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Randomised clinical trial: the effect of baclofen in patients with gastro-oesophageal reflux--a randomised prospective study.
Aliment Pharmacol Ther. 2012 May; 35(9):1036-44.AP

Abstract

BACKGROUND

Baclofen, a GABA(B) agonist, has been shown to reduce transient lower oesophageal sphincter relaxations (TLESRs), a major cause of gastro-oesophageal reflux disease (GERD).

AIM

To examine the effect and tolerability of baclofen in GERD patients over a 2-week period.

METHODS

Forty-three GERD patients with abnormal 24-h pH tests were prospectively randomised to receive baclofen or placebo in a double-blind fashion for 2 weeks. Oesophageal manometry, 24-h pH monitoring, and a standard questionnaire was administered, before and after treatment.

RESULTS

Thirty-four patients completed the study. In the baclofen group there were significant decreases in 24-h pH score (P = 0.020), percent of upright reflux episodes (P = 0.016), percent total time pH <4 (P = 0.003), number of reflux episodes (P = 0.018), number of reflux episodes longer than 5 min (P = 0.016), number of postprandial reflux episodes (P = 0.045), and percentage of time pH <4 (P = 0.003). No significant changes in reflux parameters were noted in the placebo group. Patients receiving baclofen had significantly less belching (P = 0.038), regurgitation (P = 0.036) and overall symptom score (P = 0.004) whereas placebo patients had less heartburn (P = 0.001), chest pain (P = 0.002), regurgitation (P = 0.017) and overall symptom score (P = 0.000). However, there were no significant differences in changes of reflux parameters or symptoms when comparing the two groups. Drowsiness did not limit baclofen use.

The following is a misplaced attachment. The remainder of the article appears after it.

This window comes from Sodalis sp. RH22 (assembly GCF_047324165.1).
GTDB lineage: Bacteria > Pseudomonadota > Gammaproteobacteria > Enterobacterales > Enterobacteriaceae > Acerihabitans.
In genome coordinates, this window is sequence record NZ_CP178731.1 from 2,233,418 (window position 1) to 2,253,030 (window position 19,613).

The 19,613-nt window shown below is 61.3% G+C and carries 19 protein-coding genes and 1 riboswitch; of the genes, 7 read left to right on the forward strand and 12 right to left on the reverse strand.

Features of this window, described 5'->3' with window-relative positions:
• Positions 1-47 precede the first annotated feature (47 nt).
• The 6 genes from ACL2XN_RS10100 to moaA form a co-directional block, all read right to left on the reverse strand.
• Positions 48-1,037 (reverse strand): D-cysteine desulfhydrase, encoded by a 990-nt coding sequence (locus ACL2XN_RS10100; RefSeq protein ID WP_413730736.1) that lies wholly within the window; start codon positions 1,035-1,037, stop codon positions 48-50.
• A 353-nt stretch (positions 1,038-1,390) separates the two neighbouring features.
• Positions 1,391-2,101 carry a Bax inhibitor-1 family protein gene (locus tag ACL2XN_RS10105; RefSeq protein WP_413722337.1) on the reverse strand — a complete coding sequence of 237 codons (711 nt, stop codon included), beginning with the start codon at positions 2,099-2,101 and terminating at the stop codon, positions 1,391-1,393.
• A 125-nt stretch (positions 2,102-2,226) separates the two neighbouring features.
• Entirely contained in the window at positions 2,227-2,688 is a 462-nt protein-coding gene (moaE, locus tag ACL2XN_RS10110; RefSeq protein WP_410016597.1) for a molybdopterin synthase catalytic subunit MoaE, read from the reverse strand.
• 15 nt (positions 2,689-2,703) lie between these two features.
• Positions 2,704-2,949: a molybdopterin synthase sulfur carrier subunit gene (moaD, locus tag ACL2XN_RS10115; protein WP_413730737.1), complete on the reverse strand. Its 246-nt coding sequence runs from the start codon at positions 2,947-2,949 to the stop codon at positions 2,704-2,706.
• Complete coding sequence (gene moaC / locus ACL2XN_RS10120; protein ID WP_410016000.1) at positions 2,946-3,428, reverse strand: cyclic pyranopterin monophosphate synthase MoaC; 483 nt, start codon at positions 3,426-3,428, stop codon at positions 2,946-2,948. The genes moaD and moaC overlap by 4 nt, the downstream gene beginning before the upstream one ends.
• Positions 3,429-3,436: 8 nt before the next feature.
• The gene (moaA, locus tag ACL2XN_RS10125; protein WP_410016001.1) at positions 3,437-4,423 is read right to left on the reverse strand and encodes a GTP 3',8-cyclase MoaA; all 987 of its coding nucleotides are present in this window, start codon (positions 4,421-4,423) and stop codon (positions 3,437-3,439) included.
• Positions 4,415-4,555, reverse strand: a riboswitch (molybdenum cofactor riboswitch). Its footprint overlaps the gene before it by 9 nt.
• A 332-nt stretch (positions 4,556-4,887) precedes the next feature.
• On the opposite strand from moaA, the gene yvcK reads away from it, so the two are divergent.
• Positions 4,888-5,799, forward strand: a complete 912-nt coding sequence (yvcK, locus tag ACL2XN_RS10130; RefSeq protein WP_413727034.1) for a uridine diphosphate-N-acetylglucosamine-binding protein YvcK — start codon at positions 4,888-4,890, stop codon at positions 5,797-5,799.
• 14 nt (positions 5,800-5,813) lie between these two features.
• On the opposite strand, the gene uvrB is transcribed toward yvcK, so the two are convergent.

CONCLUSIONS

Baclofen was associated with a significant decrease in percent upright reflux by 24-h pH monitoring and a significant improvement in belching, regurgitation and overall symptom score. Baclofen may be more effective in patients with predominantly upright reflux and belching.

Authors+Show Affiliations

Walter Reed National Military Medical Center, Department of Gastroenterology, Bethesda, MD, USA.No affiliation info availableNo affiliation info availableNo affiliation info availableNo affiliation info availableNo affiliation info available

Pub Type(s)

Journal Article
Randomized Controlled Trial

Language

eng

PubMed ID

22428773

Citation

Cossentino, M J., et al. "Randomised Clinical Trial: the Effect of Baclofen in Patients With Gastro-oesophageal Reflux--a Randomised Prospective Study." Alimentary Pharmacology & Therapeutics, vol. 35, no. 9, 2012, pp. 1036-44.
Cossentino MJ, Mann K, Armbruster SP, et al. Randomised clinical trial: the effect of baclofen in patients with gastro-oesophageal reflux--a randomised prospective study. Aliment Pharmacol Ther. 2012;35(9):1036-44.
Cossentino, M. J., Mann, K., Armbruster, S. P., Lake, J. M., Maydonovitch, C., & Wong, R. K. (2012). Randomised clinical trial: the effect of baclofen in patients with gastro-oesophageal reflux--a randomised prospective study. Alimentary Pharmacology & Therapeutics, 35(9), 1036-44. https://doi.org/10.1111/j.1365-2036.2012.05068.x